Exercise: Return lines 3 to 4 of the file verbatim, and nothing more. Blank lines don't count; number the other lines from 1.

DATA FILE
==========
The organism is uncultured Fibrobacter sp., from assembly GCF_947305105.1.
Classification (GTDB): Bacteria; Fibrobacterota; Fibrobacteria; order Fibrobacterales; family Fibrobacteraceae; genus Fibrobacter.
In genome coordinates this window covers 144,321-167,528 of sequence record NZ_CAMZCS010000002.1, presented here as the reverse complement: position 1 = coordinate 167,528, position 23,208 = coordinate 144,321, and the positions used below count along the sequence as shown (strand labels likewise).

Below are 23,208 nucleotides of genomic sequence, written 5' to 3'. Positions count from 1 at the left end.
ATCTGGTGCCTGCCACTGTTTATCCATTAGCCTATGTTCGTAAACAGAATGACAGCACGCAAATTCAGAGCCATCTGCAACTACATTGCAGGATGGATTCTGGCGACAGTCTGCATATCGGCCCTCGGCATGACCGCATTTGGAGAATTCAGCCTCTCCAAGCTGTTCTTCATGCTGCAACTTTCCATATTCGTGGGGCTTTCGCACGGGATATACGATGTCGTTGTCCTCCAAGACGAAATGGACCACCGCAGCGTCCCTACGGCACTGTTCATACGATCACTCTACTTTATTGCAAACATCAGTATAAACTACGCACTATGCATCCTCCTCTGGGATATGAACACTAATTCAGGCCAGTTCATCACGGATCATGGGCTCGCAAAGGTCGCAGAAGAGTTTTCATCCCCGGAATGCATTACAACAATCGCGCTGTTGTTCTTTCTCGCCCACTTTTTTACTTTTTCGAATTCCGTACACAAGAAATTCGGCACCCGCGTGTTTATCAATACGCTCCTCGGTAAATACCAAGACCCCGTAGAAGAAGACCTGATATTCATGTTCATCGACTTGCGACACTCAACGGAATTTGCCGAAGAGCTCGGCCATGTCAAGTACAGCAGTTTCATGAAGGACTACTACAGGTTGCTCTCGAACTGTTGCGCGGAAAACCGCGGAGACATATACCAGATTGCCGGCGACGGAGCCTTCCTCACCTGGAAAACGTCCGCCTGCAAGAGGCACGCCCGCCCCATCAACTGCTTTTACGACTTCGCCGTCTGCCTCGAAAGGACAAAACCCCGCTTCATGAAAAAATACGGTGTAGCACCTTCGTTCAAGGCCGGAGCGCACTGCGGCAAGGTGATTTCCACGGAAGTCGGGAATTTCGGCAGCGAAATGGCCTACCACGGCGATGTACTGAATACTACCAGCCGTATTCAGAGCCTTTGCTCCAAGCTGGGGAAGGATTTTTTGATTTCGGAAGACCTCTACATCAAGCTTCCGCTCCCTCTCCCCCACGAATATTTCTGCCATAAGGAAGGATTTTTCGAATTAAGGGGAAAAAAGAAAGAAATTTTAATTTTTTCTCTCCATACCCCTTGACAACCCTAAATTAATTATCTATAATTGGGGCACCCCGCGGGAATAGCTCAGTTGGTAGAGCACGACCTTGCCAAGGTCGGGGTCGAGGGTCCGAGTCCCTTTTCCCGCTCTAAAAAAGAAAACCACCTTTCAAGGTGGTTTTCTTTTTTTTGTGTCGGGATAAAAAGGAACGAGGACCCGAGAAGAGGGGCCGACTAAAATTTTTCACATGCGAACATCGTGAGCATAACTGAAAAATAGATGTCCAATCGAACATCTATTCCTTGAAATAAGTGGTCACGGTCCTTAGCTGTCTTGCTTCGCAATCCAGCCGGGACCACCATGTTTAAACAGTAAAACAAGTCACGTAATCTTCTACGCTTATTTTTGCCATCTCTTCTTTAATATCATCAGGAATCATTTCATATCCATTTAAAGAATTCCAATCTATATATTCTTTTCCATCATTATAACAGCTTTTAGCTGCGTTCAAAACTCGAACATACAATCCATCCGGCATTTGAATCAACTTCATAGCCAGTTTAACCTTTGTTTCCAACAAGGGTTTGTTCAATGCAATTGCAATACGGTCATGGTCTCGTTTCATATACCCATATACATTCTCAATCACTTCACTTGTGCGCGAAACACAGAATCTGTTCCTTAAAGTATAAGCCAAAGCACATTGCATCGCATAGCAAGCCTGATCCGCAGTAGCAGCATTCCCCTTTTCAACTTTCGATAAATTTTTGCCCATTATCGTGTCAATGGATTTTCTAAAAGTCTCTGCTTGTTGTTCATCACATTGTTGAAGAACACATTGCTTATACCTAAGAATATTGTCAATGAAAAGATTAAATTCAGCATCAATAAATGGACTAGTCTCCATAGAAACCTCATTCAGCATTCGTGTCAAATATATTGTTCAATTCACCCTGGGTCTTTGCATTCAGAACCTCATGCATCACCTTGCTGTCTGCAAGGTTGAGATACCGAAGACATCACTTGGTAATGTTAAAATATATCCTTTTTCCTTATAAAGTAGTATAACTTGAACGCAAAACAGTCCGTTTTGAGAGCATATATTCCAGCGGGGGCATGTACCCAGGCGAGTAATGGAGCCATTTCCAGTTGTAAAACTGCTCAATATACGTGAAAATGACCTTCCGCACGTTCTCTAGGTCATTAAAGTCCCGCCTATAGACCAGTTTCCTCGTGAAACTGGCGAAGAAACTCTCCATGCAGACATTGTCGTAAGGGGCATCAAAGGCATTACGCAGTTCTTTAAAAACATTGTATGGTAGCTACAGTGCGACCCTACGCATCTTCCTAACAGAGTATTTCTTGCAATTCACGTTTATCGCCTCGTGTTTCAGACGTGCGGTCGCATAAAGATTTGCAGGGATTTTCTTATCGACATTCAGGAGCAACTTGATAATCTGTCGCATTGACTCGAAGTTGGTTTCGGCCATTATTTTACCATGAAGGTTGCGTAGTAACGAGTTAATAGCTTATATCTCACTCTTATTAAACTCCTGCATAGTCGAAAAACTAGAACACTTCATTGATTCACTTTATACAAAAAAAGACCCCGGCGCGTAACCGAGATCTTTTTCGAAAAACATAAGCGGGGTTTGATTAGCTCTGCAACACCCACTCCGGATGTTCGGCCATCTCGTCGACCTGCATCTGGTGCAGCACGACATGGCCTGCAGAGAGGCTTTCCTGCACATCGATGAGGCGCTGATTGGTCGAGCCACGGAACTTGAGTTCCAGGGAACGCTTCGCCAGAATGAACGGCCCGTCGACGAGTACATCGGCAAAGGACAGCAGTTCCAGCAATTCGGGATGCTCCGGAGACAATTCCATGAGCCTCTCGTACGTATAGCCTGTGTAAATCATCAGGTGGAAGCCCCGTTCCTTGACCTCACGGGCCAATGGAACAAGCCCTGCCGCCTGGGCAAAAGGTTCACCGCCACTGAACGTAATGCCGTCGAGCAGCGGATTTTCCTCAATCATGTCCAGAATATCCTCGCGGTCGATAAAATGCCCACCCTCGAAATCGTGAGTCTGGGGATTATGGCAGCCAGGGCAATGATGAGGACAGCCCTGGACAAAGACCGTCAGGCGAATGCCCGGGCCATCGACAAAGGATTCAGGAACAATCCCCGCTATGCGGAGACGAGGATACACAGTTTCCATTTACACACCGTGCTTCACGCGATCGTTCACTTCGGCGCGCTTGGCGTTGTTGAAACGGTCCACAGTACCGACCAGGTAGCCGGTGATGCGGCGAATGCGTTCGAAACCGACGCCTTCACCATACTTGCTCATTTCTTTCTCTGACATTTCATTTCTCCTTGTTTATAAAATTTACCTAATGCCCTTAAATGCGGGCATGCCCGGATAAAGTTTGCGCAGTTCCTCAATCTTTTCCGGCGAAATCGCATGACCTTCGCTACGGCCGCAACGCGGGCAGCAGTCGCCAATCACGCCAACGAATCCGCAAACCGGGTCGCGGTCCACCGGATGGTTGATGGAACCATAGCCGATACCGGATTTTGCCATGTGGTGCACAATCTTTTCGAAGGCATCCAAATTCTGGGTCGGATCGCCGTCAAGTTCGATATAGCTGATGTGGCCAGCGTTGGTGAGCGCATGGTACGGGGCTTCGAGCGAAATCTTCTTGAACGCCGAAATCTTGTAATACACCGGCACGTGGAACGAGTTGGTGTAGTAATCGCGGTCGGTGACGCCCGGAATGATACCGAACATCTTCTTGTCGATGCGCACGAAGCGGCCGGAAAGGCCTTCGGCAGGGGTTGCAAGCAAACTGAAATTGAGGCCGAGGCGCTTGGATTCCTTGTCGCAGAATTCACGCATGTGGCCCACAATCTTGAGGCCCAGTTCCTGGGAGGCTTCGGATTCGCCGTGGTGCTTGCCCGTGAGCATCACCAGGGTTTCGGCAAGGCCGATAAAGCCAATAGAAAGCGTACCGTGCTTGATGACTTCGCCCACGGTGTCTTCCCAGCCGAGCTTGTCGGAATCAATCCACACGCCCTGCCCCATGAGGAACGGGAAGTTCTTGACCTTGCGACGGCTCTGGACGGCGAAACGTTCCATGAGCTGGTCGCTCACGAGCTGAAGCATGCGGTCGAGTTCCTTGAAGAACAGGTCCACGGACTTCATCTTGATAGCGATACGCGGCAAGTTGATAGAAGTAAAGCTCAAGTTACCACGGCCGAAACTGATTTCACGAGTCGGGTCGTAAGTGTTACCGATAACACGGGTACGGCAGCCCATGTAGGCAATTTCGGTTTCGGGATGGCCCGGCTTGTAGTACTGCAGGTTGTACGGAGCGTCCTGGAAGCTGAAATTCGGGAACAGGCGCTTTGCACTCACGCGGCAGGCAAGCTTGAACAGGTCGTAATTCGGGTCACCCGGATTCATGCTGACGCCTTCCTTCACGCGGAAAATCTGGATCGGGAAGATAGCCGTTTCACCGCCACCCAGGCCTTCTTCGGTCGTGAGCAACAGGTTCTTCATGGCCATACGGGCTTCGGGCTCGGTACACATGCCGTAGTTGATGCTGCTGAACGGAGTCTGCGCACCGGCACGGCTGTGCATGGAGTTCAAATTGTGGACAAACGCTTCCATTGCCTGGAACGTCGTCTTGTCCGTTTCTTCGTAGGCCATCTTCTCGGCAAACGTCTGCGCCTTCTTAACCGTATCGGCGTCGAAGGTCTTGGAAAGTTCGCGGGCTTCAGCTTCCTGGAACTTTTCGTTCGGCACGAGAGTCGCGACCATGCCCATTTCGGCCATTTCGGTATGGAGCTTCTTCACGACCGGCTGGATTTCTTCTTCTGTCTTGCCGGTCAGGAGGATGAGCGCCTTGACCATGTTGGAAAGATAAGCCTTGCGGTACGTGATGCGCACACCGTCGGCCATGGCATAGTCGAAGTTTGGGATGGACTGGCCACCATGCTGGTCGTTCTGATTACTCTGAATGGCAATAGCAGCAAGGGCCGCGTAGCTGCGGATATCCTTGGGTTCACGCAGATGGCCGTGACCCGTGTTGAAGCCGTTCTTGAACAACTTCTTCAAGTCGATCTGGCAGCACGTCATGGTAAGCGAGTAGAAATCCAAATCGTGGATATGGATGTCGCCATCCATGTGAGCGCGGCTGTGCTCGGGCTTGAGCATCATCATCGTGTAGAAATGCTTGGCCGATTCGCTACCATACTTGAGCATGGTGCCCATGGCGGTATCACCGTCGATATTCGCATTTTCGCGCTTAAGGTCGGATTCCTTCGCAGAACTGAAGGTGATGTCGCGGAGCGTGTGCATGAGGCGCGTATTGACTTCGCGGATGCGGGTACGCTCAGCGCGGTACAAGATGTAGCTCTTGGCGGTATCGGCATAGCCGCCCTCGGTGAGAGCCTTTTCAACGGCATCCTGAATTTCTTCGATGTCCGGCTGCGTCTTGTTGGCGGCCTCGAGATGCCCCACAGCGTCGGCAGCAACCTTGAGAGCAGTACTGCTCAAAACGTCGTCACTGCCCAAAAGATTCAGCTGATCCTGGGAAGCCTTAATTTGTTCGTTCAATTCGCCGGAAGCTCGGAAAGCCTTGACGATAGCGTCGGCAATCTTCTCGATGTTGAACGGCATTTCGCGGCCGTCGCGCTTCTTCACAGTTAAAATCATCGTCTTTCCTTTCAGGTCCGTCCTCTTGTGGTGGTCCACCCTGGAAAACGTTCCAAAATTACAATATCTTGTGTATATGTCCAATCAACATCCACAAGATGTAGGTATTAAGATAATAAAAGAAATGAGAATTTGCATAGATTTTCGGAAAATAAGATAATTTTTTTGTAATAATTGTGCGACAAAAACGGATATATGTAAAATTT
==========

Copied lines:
In genome coordinates this window covers 144,321-167,528 of sequence record NZ_CAMZCS010000002.1, presented here as the reverse complement: position 1 = coordinate 167,528, position 23,208 = coordinate 144,321, and the positions used below count along the sequence as shown (strand labels likewise).

Below are 23,208 nucleotides of genomic sequence, written 5' to 3'. Positions count from 1 at the left end.